GlaxoSmithKline has presented positive data from a late-stage study of its new platelet-boosting treatment Revolade, one of the drugs in the firm’s pipeline that analysts believe can be a blockbuster.

Results from a pivotal international Phase III study, which were presented at the European Haematology Association congress in Vienna, showed that Revolade (eltrombopag), at 50-75mg once daily, resulted in a statistically significant increase in platelet counts and also reduced bleeding in adult patients with chronic idiopathic thrombocytopenia purpura.

ITP is a low platelet count disorder that leaves sufferers at risk of spontaneous bruising, mucosal bleeding and, in severe cases, intracranial haemorrhage. There are estimated to be 50,000-100,000 people diagnosed with chronic ITP in the USA alone and the predicted five-year mortality rates for ITP patients with persistent low platelet counts range from 2.2% for patients younger than 40 years of age, to 47.8% for those older than 60.

Patients on the trial were randomised to either placebo (38 patients) or eltrombopag 50mg (76 patients) once daily for six weeks though the Revolade dose could be increased to 75mg in patients not responding after an initial three weeks of treatment. At the end of the trial, 59% of eltrombopag-treated patients and 16% on placebo treated patients achieved a platelet count of more than 50,000/microlitre. Importantly, said GSK, there was a significantly lower incidence of bleeding events during treatment with Revolade compared to placebo.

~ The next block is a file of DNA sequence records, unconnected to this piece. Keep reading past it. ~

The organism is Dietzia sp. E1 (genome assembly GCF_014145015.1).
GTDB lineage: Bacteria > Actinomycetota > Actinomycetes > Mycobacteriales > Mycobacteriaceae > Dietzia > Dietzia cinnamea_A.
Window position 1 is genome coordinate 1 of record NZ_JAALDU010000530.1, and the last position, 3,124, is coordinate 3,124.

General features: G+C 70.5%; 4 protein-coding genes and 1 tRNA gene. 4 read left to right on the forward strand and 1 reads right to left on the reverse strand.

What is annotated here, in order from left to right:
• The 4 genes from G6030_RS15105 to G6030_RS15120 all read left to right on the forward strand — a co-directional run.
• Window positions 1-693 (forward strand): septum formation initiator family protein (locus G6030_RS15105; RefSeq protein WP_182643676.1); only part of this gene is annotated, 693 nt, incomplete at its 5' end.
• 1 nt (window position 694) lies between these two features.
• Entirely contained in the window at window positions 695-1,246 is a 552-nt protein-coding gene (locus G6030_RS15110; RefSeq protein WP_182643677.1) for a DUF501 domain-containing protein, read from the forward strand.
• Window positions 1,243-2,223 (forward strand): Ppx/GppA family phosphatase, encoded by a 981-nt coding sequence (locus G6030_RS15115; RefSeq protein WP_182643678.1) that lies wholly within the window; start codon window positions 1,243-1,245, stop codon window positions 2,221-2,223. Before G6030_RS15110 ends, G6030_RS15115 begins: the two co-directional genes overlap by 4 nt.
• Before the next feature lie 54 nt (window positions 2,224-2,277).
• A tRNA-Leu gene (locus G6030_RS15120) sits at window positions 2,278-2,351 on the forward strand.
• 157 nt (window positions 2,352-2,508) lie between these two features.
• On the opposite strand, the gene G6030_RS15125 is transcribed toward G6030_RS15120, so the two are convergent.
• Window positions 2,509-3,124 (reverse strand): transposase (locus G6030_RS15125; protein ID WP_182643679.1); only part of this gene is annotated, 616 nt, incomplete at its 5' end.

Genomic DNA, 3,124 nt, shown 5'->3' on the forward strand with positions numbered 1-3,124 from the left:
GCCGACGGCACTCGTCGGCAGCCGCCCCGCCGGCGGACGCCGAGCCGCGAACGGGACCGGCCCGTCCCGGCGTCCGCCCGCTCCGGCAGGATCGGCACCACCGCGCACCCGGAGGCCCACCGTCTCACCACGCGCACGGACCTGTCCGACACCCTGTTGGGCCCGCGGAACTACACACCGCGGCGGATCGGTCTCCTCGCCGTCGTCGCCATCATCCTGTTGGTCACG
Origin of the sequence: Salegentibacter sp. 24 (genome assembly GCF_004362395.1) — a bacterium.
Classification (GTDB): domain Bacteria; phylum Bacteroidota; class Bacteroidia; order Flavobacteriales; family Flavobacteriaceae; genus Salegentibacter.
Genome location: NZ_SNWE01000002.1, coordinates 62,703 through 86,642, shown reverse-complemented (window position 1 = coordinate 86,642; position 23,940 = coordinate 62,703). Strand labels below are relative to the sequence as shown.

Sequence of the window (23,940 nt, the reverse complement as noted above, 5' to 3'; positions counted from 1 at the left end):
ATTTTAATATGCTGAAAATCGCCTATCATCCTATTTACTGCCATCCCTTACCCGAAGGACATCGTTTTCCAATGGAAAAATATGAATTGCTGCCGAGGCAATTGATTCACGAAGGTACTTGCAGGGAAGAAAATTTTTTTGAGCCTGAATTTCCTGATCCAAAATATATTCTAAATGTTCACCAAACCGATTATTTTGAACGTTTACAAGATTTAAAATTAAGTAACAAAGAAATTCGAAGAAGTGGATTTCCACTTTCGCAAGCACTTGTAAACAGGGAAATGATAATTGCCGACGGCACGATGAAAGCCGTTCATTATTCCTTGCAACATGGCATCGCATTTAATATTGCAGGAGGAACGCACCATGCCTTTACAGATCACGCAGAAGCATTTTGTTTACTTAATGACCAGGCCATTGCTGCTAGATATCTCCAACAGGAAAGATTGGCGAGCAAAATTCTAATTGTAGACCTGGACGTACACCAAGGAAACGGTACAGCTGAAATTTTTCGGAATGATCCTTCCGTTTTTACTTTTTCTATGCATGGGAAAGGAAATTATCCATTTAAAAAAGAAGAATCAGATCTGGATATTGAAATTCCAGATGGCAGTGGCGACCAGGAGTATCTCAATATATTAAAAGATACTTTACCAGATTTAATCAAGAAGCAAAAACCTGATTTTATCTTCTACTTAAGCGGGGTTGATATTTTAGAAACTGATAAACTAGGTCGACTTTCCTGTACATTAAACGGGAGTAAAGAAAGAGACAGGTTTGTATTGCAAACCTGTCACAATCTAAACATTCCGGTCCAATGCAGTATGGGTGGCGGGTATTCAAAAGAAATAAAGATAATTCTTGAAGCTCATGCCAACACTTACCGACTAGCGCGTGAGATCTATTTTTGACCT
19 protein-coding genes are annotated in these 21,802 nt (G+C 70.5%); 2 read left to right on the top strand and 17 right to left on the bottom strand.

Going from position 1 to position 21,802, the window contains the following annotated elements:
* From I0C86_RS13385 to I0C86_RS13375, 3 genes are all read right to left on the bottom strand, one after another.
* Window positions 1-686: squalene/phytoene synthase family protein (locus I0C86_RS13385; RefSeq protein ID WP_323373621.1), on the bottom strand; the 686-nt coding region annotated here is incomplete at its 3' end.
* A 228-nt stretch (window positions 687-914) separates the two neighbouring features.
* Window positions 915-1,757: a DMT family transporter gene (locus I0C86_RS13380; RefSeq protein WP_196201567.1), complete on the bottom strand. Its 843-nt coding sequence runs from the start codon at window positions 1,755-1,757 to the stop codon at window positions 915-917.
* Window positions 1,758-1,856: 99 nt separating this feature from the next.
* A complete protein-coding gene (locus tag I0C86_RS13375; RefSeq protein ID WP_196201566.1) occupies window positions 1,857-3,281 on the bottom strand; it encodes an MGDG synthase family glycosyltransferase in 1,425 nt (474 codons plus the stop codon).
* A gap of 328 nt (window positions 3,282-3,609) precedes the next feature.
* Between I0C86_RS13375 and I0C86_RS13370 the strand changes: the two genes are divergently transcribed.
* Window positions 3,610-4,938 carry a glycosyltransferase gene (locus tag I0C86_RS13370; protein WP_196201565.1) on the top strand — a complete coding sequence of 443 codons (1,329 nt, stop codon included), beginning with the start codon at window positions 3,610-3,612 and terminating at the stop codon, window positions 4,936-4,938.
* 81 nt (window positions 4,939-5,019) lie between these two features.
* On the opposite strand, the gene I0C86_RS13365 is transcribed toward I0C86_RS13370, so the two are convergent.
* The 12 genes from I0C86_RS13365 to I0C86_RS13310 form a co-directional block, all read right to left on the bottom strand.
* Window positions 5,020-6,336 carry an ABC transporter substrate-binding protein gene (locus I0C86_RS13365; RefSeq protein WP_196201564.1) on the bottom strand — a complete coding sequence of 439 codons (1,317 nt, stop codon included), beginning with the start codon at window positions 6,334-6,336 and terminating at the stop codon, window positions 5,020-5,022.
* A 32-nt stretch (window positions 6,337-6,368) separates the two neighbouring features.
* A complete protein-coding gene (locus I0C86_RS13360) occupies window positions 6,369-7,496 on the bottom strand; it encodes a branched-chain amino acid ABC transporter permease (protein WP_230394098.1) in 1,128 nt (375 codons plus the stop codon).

Drew Provan of the Department of Haematology at the Royal London Hospital, UK, and an investigator on the trial said that options are particularly limited for those patients who fail to respond to primary treatment altogether and those who initially respond and then fail. Now, he added, “these trial results demonstrate that eltrombopag may represent the potential for a new oral therapy to reduce the number of bleeding episodes in ITP patients.”

Revolade, which will be marketed as Promacta in the USA if approved, was discovered as a result of research collaboration between GSK and Ligand Pharmaceuticals, and several trials of the compound are ongoing.